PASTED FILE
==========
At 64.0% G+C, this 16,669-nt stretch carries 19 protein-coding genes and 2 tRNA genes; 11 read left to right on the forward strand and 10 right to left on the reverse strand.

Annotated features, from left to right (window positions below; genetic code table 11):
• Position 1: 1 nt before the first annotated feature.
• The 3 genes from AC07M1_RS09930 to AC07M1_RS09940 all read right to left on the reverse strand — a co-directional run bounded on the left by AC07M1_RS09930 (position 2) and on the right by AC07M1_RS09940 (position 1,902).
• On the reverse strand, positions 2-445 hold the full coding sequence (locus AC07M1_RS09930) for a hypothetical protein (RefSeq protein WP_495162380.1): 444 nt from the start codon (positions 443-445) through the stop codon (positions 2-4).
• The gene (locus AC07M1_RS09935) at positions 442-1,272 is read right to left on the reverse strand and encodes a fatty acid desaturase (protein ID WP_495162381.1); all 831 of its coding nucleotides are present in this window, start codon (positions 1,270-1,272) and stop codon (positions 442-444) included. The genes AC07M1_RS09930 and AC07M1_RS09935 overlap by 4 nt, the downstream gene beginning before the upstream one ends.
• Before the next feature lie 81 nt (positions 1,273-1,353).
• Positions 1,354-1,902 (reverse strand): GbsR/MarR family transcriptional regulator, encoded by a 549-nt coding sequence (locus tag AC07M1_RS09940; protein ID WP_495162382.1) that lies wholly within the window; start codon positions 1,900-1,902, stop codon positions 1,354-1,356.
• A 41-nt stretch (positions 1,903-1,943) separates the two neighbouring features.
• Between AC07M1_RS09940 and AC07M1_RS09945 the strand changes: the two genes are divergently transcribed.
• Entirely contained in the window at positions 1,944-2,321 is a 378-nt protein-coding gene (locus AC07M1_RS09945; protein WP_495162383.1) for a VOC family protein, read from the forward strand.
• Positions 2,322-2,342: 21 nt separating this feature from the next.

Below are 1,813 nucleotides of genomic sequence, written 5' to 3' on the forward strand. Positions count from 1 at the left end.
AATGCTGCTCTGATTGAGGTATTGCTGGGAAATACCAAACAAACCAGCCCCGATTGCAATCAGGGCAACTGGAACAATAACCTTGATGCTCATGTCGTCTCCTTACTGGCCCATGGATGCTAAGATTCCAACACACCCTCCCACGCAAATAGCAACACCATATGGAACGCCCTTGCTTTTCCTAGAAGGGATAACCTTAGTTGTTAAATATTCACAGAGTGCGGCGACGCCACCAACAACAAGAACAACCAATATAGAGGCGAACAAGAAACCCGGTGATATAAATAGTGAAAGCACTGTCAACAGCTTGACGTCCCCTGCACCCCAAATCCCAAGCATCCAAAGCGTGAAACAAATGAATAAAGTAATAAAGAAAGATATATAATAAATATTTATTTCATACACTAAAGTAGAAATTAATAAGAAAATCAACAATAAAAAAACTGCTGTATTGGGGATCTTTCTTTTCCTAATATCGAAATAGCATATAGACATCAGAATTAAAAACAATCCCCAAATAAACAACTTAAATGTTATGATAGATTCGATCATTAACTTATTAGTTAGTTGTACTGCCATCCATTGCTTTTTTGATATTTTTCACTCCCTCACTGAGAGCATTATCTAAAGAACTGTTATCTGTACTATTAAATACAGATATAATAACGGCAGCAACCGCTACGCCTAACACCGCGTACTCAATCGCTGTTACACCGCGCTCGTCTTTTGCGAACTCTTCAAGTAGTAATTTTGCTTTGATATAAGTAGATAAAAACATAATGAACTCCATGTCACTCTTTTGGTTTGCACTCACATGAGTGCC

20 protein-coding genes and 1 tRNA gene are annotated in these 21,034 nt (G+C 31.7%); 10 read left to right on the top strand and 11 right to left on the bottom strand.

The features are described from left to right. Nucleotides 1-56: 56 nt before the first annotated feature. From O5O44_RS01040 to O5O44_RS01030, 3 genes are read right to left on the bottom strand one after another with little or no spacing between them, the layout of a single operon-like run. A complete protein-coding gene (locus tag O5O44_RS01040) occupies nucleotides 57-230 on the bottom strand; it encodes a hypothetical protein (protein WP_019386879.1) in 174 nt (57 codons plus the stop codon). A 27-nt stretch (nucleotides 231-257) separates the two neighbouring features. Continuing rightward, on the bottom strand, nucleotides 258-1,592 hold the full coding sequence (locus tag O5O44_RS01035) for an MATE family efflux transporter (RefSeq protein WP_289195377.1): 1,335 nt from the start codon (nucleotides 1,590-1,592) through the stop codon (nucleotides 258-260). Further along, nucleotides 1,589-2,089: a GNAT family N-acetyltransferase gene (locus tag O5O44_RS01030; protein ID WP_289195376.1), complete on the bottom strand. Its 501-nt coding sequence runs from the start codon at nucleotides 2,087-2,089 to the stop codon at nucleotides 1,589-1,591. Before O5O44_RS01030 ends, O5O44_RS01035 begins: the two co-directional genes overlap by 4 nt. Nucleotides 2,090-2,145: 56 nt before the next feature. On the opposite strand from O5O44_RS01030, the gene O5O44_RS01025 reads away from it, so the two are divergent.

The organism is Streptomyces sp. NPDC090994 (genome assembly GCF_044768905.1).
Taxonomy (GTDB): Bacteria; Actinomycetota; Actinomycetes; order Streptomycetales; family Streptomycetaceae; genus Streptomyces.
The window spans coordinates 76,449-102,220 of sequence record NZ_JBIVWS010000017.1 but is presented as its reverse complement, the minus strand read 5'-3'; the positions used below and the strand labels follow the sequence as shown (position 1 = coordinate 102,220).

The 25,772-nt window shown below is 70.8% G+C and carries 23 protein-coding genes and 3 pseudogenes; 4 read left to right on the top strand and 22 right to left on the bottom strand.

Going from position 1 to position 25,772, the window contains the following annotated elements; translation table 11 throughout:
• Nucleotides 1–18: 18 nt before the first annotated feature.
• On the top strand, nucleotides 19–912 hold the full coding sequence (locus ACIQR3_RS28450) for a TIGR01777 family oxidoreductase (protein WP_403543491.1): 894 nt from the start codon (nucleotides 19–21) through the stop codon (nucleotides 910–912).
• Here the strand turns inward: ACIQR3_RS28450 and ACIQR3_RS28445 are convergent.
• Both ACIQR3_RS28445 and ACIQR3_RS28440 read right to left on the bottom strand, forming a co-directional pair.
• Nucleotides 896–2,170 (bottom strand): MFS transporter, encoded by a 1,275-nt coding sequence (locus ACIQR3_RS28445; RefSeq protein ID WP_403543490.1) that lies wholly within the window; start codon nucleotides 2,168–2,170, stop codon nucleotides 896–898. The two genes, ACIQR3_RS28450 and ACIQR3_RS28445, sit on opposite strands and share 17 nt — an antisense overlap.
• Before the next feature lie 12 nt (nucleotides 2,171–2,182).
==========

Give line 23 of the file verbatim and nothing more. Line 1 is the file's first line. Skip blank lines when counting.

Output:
• On the top strand, nucleotides 19–912 hold the full coding sequence (locus ACIQR3_RS28450) for a TIGR01777 family oxidoreductase (protein WP_403543491.1): 894 nt from the start codon (nucleotides 19–21) through the stop codon (nucleotides 910–912).